Jacobean Witchcraft Drama in Three Library Classification Schemes: BISAC, DDC and LCC

My professional work often coincides with my scholarly work, which is of course influenced by my personal interests. Here is an example of the examination of witchcraft in a very specific sense in Library Cataloging. (You may or may not find this interesting, but I was pleased with how it came out).

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Introduction:

Witchcraft is a topic that can be studied and approached in a variety of ways: it is a religion, an important presence in folkloric, anthropological and sociological studies, and has great relevance in historical contexts. But witchcraft has an important place in Jacobean drama that is separate from these larger topics. In looking at the witch in early modern drama and literature, the witch becomes an important symbol of danger, power and influence. Jacobean audiences were terrified of the witch present in their midst, but had also began to see the witch as a metaphor for many of the things that were wrong in their society. The witch’s power came not from her magic, but from her words and her ability to influence events (DeVoe, 2015). Because of this, the witch as a part of the larger scheme of Jacobean drama is significant and needs to be categorized as an import subject in its own right. This paper will look at how the witch in Jacobean drama is treated in three library classification schemes: Library of Congress Classification (LCC), Dewey Decimal Classification (DCC), and Book Industry Standards and Communications (BISAC) classification.  Given the nature of the topic, the discussion will focus on the relevance and effectiveness of these classification schemes for use in the academic library.

Background and History:

The idea of a woman’s unruly tongue is an important idea in Jacobean and early modern drama. Penny Gay says in her discussion of the unruly woman that: “Any occurrence of evil is seen as disrupting, or rather disobeying, these persuasive rhythms, and a scapegoat figure will usually, in the course of the play’s plot be expelled from the community represented on stage so that at the end we may join in, via our proxies the actors, the dance or feast which signals the communities confidence in its self-ordering” (Gay, 2002, pg. 2). Women and their ability to speak became a major focus of the writing and performance of this era. Women could disrupt the entire community and influence major events that should have been well outside their control. The eponymous three witches in Macbeth are iconic. We are told that they are witches and throughout the play they do very scary, witch-like things, but in the end, the worst thing they do is foretell Macbeth’s destiny. Without their vocalization of the possibilities of his future, would Macbeth ever have attempted to become king? We are led to believe that he would not have done so without the influence of women’s words in his ear. This is a theme that is repeated constantly throughout the drama of the period.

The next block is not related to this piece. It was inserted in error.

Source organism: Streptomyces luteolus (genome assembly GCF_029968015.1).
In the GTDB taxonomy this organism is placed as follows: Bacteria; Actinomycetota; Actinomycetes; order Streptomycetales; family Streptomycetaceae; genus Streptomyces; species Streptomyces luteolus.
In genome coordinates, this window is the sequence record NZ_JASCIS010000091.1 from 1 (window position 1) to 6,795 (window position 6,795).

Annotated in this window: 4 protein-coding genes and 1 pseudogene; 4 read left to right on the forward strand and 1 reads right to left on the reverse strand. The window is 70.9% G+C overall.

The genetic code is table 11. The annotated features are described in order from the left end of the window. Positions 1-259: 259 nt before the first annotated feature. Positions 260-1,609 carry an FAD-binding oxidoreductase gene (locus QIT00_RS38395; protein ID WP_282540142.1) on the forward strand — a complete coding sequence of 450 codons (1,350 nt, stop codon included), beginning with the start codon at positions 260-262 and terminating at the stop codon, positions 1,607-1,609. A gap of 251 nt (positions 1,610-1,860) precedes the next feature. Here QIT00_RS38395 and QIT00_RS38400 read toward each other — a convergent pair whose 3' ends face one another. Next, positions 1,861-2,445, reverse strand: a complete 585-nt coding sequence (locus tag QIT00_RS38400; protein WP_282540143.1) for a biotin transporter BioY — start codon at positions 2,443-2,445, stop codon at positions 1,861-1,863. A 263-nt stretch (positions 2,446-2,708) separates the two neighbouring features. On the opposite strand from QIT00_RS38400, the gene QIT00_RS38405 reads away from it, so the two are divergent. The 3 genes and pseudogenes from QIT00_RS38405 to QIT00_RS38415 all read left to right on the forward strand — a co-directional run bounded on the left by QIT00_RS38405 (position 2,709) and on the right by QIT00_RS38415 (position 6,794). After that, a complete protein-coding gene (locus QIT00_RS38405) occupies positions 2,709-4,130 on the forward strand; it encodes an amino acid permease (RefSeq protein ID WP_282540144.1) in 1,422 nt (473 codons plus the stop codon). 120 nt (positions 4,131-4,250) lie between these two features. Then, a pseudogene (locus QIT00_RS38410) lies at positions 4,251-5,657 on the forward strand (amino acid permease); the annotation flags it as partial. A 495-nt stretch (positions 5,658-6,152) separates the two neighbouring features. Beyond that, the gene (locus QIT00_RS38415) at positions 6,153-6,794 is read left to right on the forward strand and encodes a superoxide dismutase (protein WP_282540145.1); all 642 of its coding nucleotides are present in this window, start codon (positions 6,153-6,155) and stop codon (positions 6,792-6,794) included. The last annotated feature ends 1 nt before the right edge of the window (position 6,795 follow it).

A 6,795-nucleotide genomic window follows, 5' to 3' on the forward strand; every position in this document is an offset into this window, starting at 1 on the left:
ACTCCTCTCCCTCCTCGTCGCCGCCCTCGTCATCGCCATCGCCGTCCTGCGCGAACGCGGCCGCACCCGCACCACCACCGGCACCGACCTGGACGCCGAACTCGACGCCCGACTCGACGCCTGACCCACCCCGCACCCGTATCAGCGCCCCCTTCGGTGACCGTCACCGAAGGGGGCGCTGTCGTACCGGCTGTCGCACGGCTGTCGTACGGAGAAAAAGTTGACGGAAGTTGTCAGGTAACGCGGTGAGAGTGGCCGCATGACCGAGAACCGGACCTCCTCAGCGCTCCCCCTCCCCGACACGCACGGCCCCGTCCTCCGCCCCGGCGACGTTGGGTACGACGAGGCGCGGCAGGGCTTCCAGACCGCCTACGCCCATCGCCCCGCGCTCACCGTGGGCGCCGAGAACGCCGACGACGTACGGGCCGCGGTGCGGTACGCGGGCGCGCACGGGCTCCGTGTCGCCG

Through these works, the construction of gender relations and social behavior of women in this time period began to show distinct demarcations between “normal” female behavior and the practice of witchcraft. Women who operated outside of society’s strict boundaries became dangerous. Stephanie Irene Spoto points out that “It seems easy to believe that witches were simply the unfortunate victims of a misogynist woman-hunt or of an oppressive patriarchal religion, but to ignore the subcurrents of evidence pointing towards the possibility of witchcraft constructed as an empowering aspiration during the witch-hunts is to ignore the possibility that things stand not in the perfect dichotomy of victim /aggressor or good-guy /bad-guy” (Spoto, 2010, pg. 53). Suddenly, women were not simply creatures that functioned solely as instruments of the men around them. They became both complicated individuals, and threats to social order. When a woman spoke independently, her words had to be defended and proved to be normative and not witchlike (Gay, 2002). This sudden change in the potential of the female heavily influenced many major works of the sixteenth and seventeenth centuries.

Law itself was affected by the idea of the witch. Many treatises were written concerning witchcraft, and significant effort was put into writings on how a witch could be identified and then legally dealt with. Numerous pamphlets appeared with news of witches and their interrogations. Much of the reported dialogue of actual interrogations began to appear in drama, lifted for the purpose of commenting on the hierarchy and ruling class of Jacobean society. James I himself was terrified of witches, believing that they had tried to kill him on his passage across the channel. His Demonology was a poor replication of the infamous Malleus Malificarum. Elizabeth I had been a beloved ruler who openly embraced the occult: with James I’s ascension to the throne, his overt fear and hysteria of witchcraft began the first open criticism of the witch trials, which were seen as an analogy for the senseless fear and bloodshed that had been occurring in English society (DeVoe, 2015). By showing the witch to be a creature worthy of empathy with and pity, writers began to turn this dangerous language back on those who were victimizing both the witch and the lower classes of England.

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